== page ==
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Drought forces drastic changes on farming; 'miracle rain' saved a hay crop but it was still below previous yields

Despite a ‘miracle rain’ in June, Bryce Rashleigh was only able to grow about 5,000 big round bales of hay this year, down from 8,000 in a typical year
Bryce Rashleigh at Saanichton Farm with hay on a bale wagon as his main combine passes on the left. He’s expecting to start harvesting about 700 acres of barley early next week — all of it going to Phillips Brewery and a scotch producer on the Peninsula. DARREN STONE, TIMES COLONIST

Bryce Rashleigh called it the “miracle rain.”

On June 9 and 10, the skies opened over the Saanich Peninsula and poured down almost 30 millimetres of rain.

The downpour helped save Rashleigh’s hay crop at Saanichton Farm from almost certain disaster amid a prolonged drought, and will go a long way to boosting his barley crops — destined for the vats of local scotch whiskey and beer producers.

“I just stood out in the yard and got myself soaked … I’ll tell ya, I’ve never felt so good,” said the Saanichton farmer. “It absolutely saved us.”

Rashleigh — one of the largest hay growers on the south Island — was able to produce enough hay to help at least some of the beef producers and horse owners in the capital region, as well as a few dairy farmers and ranchers over the Malahat, get through spring.

And the rainfall gave a needed jolt to his wilting barley crops, which will be sold to Phillips Brewing and Macaloney’s Island Whiskey. Harvesting of the grain is expected to start early next week.

Rashleigh has delivered about 300 large round bales of hay — as much as her farm can store — to Donna Friedlander, who operates Tally-Ho Carriage Tours and has 23 horses on her Central Saanich farm.

“I can’t thank him enough,” said Friedlander, who knows of others who are running low, as a drought that started last fall and continued in the spring and into the summer has severely limited hay growth and stunted pastures.

Rashleigh was able to grow about 5,000 big round bales of hay this year, down from the yearly average of 8,000 over the past few decades.

That means he will only be able to serve his regular customers and won’t have any surplus to sell to others who are running short.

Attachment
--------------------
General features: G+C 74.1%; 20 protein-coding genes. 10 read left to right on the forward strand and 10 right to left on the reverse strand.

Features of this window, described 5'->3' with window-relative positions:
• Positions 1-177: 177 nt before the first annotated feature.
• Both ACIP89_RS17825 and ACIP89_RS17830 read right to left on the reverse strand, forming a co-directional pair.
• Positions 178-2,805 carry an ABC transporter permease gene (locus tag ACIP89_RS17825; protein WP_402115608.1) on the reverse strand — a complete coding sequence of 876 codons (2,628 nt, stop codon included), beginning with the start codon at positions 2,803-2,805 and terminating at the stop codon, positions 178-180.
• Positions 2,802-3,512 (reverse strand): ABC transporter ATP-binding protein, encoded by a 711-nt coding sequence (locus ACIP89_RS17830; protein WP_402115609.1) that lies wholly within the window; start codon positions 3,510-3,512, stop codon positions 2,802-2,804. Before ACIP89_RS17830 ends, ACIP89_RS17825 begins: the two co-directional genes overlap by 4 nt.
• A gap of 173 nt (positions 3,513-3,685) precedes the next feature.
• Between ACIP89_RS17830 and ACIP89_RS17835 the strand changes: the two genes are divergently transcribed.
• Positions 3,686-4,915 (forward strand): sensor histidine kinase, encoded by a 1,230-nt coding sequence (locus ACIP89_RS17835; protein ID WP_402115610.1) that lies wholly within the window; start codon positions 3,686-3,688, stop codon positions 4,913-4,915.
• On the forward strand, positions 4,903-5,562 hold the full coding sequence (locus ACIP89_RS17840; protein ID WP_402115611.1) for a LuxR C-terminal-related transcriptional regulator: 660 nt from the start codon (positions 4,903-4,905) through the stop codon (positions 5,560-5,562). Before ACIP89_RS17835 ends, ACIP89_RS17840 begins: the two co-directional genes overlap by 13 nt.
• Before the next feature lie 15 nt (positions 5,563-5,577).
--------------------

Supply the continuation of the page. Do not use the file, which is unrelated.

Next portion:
“We didn’t get enough rain in the spring and then when we fertilized, the rains didn’t come to utilize it,” said Rashleigh.

His 700 acres of barley seeded over a patchwork of fields from Deep Cove to the Blenkinsop Valley is also expected to produce below-average yields. “The seed size will be smaller and the weight down, but it will be a better crop than two years ago when we had the heat dome,” said Rashleigh.

Both hay and grain are valuable commodities as drought conditions drive up demand and prices across the country.

Livestock producers in B.C. and on the Prairies are experiencing severe drought that has affected pastures, hay production and crops, leaving some considering selling off their herds.

British Columbia’s River Forecast Centre says several of the province’s 34 water basins are at extreme levels of concern, including all of Vancouver Island, meaning water wells, irrigation sources such as rivers and lakes and private ponds are getting dangerously low.

Lorraine Buchanan, who runs Parry Bay Sheep Farm in Metchosin with her husband, John, said downsizing their herd of 280 ewes is a possibility.

Their hay field production is down between 30% and 40% from last year and their pastures are depleted of grass.

“We’re feeding the ewes [hay] now, which we never do in July,” Lorraine Buchanan said Friday. “That’s using up our hay, and hay prices are very high.”

She said hay prices have shot up to between $20 and $30 for a small 55-pound bale. They’ve been feeding their herds bales of hay costing them as much as $400 a day, something they don’t normally do until the ewes are off pastures in September or October.

In normal years, the Buchanans are able to sell a lot of hay to augment their farm income. They’re typically able to irrigate some hay crops from a pond at the farm, but this year with practically no rainfall, they’ve had to tap into municipal water, which is expensive.

Rashleigh said big round bales range from $85 to $130 — a year ago, they were $65.

He said rising operating costs are stinging producers. Fertilizer has nearly doubled to $1,400 a tonne compared to two years ago, he said, and fuel costs continue to skyrocket.

A part for his swather — a machine that cuts hay and grains and forms it into windrows for drying — that cost $20 a few years ago now costs $375, said Rashleigh. “All these rising costs really add up, so you can see why food in general is getting more expensive.”

Rashleigh said he’s only increased his prices based on his input costs, and he’s only selling hay to the customers he’s had for years. “I could get more [for it],” he said. “But you have to support the farmers around you. If they don’t survive, none of us do.”

This week, Agriculture Minister Pam Alexis said the province is looking at other jurisdictions where there may be a surplus of hay, primarily eastern Washington.

The province is working with the B.C. Cattlemen’s Association to compile a list of hay growers to connect them with B.C. buyers.

The federal government gave the province the green light to provide advance payments to farmers with cash-flow issues under the AgriStability program.

“What we’re doing is somewhat of a dating service from producers to suppliers,” said Kevin Boon with the B.C. Cattlemen’s Association.

“This is an issue where we have to care for our animals, and so decisions have to be made at some point in time. If they can’t access feed, they are going to have to make a hard decision of what to do with those animals.”

Boon said that the long-term drought also raises questions about long-term storage and allocation of water.

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